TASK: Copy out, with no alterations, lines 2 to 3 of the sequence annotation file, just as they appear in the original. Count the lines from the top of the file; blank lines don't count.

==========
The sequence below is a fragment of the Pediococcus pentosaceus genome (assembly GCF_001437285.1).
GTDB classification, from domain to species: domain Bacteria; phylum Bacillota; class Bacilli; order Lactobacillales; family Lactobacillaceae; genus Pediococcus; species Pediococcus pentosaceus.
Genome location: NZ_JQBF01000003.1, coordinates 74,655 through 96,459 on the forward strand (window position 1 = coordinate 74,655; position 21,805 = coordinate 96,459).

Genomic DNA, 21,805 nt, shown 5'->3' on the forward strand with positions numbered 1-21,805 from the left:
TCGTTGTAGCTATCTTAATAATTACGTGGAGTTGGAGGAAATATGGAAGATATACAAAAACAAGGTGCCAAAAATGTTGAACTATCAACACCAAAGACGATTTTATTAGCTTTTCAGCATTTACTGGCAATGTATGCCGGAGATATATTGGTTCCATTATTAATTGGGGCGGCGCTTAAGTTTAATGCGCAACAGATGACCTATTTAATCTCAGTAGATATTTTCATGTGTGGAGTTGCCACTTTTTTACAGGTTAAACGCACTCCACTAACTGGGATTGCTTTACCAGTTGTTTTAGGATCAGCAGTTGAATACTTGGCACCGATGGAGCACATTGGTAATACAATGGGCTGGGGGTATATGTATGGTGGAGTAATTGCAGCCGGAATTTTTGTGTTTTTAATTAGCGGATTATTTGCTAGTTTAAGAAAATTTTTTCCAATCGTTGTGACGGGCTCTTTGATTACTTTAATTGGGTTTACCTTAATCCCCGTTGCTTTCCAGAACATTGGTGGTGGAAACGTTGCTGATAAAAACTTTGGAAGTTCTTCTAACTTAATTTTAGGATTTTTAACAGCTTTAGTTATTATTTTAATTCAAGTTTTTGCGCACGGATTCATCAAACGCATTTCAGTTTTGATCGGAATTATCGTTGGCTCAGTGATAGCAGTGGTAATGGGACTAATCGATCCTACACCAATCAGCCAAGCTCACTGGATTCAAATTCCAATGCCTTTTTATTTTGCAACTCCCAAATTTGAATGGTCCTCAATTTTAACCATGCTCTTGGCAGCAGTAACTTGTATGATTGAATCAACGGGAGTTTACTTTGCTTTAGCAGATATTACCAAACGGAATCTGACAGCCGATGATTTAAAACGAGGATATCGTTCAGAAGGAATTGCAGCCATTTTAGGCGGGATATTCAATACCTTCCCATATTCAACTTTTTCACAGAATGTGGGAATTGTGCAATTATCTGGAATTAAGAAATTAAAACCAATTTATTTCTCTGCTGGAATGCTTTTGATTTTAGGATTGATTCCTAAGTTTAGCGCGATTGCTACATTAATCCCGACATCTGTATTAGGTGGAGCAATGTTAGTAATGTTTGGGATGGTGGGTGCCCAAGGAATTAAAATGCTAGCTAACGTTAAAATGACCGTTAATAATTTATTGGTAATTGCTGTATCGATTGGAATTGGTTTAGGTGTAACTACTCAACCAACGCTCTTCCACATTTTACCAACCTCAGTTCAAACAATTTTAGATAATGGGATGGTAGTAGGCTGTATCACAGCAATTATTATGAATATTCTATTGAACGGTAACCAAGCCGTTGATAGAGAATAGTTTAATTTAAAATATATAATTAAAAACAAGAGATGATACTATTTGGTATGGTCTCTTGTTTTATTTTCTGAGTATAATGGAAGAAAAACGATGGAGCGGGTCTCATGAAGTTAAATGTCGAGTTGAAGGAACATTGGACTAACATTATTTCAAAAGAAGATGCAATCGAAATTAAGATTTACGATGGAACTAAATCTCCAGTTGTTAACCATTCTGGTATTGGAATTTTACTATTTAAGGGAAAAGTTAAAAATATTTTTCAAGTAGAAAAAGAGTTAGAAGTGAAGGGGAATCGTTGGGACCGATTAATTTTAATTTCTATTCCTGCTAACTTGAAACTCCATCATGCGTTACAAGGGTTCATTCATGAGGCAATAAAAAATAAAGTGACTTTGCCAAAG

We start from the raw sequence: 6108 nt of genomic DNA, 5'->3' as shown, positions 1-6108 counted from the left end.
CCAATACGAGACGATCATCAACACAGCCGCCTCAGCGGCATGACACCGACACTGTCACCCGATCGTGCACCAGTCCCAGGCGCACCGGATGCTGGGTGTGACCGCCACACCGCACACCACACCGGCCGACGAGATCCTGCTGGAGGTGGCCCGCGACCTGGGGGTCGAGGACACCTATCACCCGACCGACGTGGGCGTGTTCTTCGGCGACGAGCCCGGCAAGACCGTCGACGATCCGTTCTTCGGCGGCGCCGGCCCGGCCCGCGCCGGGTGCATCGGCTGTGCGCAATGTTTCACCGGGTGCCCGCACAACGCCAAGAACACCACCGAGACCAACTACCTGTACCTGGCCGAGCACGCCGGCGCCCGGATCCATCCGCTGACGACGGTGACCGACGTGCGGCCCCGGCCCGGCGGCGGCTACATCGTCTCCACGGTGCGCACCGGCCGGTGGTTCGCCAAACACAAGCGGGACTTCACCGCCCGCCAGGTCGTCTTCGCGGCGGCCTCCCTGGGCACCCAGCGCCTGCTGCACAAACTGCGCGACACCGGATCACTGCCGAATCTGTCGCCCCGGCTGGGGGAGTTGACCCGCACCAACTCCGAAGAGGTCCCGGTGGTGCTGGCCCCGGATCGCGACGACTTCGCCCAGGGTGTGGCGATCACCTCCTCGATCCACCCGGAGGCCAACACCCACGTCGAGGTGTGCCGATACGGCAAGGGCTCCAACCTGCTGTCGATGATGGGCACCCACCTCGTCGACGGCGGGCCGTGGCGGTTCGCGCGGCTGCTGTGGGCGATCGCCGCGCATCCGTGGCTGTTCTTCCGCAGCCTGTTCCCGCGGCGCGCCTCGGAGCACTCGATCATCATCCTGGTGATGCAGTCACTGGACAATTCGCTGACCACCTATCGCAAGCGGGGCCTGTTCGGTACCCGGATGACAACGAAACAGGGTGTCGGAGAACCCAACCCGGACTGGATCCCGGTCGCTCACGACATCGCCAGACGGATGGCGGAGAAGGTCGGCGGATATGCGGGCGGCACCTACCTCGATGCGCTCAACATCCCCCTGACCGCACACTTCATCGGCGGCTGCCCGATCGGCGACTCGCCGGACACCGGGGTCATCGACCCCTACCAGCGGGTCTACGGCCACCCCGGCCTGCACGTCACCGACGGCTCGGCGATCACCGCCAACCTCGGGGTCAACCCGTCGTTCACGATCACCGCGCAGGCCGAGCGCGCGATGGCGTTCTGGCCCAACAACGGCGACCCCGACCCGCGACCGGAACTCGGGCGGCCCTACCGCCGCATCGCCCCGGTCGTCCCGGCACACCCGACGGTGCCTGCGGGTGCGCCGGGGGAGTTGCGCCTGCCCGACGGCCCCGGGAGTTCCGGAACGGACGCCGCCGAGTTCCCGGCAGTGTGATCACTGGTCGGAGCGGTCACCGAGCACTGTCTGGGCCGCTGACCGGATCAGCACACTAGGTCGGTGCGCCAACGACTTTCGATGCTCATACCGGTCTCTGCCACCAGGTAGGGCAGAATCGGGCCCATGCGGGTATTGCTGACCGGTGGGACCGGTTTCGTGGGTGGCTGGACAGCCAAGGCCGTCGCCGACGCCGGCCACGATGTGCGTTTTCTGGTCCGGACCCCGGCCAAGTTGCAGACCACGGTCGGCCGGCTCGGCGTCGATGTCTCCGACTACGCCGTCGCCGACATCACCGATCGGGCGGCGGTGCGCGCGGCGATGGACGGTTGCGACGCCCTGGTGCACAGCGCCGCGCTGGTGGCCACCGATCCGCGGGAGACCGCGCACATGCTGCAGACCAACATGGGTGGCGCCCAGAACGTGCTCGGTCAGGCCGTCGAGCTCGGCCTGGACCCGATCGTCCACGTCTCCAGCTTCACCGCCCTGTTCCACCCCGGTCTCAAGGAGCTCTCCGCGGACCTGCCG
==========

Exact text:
GTDB classification, from domain to species: domain Bacteria; phylum Bacillota; class Bacilli; order Lactobacillales; family Lactobacillaceae; genus Pediococcus; species Pediococcus pentosaceus.
Genome location: NZ_JQBF01000003.1, coordinates 74,655 through 96,459 on the forward strand (window position 1 = coordinate 74,655; position 21,805 = coordinate 96,459).